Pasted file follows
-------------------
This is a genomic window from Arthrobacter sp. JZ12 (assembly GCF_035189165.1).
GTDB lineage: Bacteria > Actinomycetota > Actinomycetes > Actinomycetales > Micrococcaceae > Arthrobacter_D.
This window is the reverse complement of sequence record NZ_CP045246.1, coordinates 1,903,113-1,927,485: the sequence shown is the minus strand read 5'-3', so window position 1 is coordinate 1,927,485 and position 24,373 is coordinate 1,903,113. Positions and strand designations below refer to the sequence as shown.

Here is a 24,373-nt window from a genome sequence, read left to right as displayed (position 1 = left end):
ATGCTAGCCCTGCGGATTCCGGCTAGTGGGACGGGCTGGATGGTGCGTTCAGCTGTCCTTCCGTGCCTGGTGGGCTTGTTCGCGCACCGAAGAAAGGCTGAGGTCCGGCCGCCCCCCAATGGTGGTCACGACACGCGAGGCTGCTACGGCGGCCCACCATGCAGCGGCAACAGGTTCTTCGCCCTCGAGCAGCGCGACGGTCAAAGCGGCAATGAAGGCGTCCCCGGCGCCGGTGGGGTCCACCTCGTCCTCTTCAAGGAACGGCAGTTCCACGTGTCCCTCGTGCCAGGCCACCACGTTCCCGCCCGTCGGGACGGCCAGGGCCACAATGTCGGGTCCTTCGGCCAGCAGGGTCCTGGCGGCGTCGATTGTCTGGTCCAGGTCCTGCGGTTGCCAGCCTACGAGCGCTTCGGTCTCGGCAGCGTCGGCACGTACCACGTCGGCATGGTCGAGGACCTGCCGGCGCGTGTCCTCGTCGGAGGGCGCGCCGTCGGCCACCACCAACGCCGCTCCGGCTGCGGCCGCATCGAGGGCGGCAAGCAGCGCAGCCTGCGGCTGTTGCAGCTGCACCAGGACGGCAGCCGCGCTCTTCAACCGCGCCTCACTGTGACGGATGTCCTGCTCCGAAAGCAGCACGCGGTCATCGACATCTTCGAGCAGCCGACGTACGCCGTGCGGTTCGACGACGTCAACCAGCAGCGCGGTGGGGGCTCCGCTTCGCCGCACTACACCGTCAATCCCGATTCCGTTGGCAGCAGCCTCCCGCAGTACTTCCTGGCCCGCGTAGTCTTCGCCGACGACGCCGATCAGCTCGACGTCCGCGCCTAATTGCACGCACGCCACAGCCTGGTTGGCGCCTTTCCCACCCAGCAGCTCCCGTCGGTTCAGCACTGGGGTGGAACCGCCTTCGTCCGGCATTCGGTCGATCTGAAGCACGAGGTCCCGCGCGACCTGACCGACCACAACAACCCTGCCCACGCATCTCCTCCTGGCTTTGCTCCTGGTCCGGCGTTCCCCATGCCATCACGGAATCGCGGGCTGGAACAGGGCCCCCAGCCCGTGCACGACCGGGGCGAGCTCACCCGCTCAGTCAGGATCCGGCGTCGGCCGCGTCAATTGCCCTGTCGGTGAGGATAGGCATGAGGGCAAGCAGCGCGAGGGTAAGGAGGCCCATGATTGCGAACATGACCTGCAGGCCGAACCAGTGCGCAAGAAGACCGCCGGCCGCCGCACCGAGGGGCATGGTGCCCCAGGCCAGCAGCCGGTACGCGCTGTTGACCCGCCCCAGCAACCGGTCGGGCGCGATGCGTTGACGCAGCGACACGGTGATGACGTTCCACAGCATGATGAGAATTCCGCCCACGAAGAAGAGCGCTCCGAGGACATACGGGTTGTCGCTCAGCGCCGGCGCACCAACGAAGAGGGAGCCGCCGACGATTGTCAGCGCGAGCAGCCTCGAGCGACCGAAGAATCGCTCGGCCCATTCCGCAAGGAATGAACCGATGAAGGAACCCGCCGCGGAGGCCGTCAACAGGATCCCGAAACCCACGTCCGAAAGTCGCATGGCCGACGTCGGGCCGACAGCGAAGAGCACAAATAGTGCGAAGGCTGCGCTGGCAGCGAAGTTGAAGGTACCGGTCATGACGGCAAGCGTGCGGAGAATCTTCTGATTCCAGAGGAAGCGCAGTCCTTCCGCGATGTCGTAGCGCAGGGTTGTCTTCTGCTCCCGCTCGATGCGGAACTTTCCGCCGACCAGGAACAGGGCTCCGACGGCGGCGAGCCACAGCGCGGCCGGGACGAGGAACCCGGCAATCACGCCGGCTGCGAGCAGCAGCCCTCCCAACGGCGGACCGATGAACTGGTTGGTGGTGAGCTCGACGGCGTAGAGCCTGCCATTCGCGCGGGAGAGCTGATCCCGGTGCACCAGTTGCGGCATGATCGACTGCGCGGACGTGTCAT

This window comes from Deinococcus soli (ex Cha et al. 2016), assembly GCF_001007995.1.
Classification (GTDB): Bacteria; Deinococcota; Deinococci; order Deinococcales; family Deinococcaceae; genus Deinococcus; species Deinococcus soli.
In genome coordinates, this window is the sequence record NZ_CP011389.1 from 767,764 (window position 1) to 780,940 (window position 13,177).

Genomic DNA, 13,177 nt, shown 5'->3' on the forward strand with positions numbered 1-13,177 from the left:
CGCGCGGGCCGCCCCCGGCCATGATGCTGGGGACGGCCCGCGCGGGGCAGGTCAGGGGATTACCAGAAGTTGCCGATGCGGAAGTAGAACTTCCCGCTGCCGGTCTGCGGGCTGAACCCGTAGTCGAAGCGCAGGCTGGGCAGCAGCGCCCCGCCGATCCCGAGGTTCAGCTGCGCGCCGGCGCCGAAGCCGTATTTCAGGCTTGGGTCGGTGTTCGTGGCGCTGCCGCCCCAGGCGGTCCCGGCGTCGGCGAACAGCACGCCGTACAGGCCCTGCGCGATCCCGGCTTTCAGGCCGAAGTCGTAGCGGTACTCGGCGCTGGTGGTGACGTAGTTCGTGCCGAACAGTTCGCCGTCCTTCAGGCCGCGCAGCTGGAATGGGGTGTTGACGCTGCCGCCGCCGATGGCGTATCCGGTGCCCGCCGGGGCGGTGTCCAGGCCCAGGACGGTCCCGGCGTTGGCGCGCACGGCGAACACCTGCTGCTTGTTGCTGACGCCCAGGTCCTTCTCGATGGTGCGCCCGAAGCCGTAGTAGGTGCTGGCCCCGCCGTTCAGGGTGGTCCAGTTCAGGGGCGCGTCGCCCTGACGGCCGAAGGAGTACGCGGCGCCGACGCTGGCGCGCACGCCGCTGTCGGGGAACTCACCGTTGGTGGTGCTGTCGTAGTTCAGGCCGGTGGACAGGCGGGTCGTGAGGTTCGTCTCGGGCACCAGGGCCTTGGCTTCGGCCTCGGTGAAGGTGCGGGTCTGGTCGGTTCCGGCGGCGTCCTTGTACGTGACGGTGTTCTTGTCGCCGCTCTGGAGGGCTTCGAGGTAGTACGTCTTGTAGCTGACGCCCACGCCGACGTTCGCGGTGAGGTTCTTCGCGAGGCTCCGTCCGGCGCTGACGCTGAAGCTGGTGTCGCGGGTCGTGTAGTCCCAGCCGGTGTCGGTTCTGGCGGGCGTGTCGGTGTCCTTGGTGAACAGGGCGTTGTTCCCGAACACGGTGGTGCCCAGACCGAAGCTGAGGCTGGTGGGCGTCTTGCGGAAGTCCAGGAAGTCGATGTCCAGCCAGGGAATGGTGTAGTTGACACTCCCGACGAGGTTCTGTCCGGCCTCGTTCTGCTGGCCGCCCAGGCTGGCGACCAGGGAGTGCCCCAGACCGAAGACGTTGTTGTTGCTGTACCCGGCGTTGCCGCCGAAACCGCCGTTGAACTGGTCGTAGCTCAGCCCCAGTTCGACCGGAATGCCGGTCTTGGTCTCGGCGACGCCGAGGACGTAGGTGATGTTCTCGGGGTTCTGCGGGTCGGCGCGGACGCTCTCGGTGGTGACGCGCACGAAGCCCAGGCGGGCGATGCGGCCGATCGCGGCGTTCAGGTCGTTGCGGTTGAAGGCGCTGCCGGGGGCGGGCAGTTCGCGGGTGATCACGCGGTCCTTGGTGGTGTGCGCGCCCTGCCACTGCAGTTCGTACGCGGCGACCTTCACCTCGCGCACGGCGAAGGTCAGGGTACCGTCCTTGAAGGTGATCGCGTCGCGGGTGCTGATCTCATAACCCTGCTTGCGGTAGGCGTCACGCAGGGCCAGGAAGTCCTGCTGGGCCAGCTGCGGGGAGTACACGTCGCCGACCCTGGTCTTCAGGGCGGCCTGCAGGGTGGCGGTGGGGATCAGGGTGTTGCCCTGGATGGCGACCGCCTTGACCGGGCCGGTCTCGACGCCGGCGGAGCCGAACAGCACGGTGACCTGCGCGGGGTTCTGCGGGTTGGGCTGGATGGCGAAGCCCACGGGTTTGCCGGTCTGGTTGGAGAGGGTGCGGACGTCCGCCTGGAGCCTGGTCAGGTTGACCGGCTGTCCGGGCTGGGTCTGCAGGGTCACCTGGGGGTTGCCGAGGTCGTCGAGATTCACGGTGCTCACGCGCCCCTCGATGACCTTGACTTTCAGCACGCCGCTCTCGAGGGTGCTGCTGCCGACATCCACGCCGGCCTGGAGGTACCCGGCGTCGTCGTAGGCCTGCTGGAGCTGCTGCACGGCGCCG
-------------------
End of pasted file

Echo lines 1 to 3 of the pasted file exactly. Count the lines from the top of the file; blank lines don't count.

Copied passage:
This is a genomic window from Arthrobacter sp. JZ12 (assembly GCF_035189165.1).
GTDB lineage: Bacteria > Actinomycetota > Actinomycetes > Actinomycetales > Micrococcaceae > Arthrobacter_D.
This window is the reverse complement of sequence record NZ_CP045246.1, coordinates 1,903,113-1,927,485: the sequence shown is the minus strand read 5'-3', so window position 1 is coordinate 1,927,485 and position 24,373 is coordinate 1,903,113. Positions and strand designations below refer to the sequence as shown.